The Eastman PhD degree requires proficiency in two foreign languages. An option available to composition PhD majors, however, is to substitute a programming or research project in some aspect of computer music resources, under the supervision of the director of the Center or of another faculty member, for the second language requirement.

Masters and Doctoral Thesis Work

Many Masters and Doctoral degree theses undertaken by composition majors and by students from various other departments employ the resources of the Center.

General Documents

Below are links to frequently used applications and documentation for the ECMC studios, organized by category and/or course number. If any of these links do not work or are out of date, please inform our webmaster.

CMP 225-226: Electronic Music I

Soundfile Editors, Processors and Mixers

Software Synthesis and Sampling

Digital Audio Workstation (DAW) Software Logic

Signal Processing Plug-ins

Real Time/Interactive Programming Environments: Max/MSP/Jitter

CMP 421-422: Electronic Music II

ECMC Studio Documentation

Studio 52 Users Guide

These files, which comprise the core textbook of the CMP 421-422: Advanced Computer Music Techniques course at ECMC, present introductory informationon hardware and software resources of the ECMC GNU/Linux systems, along with some basic information on the ECMC Macintosh and MIDI studio systems. (The Macintosh and MIDI studio resources are covered more fully in CMP 225-226: Introduction to Computer Music Techniques.) Some of the graphics from the printed version of this USERS' GUIDE are missing or incomplete in this online version.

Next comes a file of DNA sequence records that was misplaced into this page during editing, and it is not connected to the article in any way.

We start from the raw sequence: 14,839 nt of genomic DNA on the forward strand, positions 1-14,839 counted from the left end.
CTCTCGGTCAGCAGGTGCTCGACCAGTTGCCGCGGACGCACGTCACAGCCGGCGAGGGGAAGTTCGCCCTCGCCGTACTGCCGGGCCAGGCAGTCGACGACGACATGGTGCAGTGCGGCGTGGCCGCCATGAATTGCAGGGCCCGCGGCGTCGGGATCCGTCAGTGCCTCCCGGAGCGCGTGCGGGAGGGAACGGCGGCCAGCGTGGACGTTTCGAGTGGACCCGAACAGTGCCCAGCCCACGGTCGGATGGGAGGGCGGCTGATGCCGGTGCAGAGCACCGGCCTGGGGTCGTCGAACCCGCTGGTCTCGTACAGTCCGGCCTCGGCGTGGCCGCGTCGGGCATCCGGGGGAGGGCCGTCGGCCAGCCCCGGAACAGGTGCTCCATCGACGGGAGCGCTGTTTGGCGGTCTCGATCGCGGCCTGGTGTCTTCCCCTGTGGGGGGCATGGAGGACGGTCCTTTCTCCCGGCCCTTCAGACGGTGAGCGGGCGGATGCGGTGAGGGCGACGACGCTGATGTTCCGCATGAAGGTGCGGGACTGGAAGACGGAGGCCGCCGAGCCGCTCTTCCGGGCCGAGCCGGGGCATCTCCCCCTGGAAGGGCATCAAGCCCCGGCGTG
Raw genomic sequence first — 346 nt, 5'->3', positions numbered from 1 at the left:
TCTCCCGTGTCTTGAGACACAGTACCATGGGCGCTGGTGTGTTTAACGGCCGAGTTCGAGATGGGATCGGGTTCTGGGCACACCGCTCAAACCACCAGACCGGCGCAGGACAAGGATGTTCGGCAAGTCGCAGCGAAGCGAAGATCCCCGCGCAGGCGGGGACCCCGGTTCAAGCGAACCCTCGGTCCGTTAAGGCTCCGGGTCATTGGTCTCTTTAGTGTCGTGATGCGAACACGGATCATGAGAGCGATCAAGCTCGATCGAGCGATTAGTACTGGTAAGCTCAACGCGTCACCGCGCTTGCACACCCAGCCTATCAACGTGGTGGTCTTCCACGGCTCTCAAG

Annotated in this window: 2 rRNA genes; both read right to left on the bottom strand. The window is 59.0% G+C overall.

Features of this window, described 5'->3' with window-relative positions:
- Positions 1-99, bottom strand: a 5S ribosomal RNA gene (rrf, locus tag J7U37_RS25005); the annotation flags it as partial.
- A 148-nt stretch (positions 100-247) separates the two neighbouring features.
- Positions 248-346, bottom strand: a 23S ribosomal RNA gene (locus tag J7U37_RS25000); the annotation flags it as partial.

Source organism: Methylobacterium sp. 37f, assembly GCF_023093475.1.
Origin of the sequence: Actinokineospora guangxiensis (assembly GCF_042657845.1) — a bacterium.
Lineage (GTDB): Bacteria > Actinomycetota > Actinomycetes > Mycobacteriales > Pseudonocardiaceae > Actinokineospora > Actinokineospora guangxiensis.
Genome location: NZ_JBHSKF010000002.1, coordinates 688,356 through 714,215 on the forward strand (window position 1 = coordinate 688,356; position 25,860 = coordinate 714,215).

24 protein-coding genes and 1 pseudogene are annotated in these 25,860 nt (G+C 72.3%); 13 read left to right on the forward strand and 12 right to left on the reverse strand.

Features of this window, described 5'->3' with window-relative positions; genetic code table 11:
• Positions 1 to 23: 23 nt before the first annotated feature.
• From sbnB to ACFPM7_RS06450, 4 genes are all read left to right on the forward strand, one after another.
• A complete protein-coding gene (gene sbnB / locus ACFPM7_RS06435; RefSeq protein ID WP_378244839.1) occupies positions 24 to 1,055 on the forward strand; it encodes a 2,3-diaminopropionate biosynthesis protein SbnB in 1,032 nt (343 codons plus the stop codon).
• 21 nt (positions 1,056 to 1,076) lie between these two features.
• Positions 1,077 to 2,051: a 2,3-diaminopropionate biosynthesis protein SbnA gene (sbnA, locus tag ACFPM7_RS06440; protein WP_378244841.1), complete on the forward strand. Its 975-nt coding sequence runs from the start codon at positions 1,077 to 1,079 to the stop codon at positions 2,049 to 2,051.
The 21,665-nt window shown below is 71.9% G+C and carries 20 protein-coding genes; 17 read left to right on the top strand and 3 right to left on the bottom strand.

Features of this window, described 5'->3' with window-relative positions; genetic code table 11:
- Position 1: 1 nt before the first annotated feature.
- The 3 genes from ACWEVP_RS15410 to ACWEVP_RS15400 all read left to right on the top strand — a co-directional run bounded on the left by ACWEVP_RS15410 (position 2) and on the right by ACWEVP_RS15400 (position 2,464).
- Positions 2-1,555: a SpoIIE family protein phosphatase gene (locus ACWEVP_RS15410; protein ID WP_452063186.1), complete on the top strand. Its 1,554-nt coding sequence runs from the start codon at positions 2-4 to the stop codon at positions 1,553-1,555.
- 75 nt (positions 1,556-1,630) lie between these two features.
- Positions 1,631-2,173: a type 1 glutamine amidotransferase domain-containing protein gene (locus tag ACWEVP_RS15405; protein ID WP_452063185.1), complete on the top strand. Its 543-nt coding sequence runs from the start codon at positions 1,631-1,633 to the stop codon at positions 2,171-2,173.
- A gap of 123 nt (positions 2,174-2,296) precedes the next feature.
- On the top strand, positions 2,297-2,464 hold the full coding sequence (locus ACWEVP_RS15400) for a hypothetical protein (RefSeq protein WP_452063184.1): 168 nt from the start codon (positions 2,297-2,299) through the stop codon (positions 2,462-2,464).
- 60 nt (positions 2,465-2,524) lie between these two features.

These files are in .pdf format and can be viewed from a web browser on Linux, Unix, and Macintosh platforms with Adobe's Acrobat Reader application. (On Linux systems, downloaded copies of these files also can be viewed with the gv PostScript/PDF previewer application, usually found in /usr/X11R6/bin/gv).

SSH Documentation


Analysis and Resynthesis

Sound File Editors

Ardour: Sound File Mixer/DAW

Real Time/Interactive Programming Environments

Pure Data

SuperCollider 3

Plugins (Linux)

  • JACK Audio Connection Kit
  • LADSPA (Linux Audio Developer's Simple Plugin API)
  • JACK-Rack effects "rack" for JACK; poorly documented; see also the discussions of JACK-Rack and Rakarrack
  • Freqtweak FFT-based realtime audio spectral manipulation tool
  • JAMin JACK audio mastering interface
  • Rakarrack "guitar" effects processor, somewhat like the GT-3 in the ECMC MIDI studio

Ambisonic Processing

Text Editors

Audio Encoders

Services at the Eastman Computer Music Center

ECMC provides many services for students, faculty, and ensembles at Eastman. Most of the performance services we provide can be put into four categories:

  • Interactive electronics (assistance with MIDI setup, PD/Max patches, etc.)
  • Audio Playback (Cd, DVD audio, sound-files, etc.)
  • Amplification and Modification (such as amplified cello with distortion)
  • ECMC Recording for specific Eastman-funded events not in Kilbourn or ET (*)
(*) notes regarding recording:

Please check the public events calendar and read the guidelines before filling out the online request form.

ECMC Service Request Form
  • All performances in major ESM venues such as Kilbourn Hall are recorded exclusively by T&MP.
  • ECMC unfortunately does not have the funding to record personal concerts or recording sessions. ECMC staff are, however, available for hire for such services. Please contact an ECMC staff member for more information.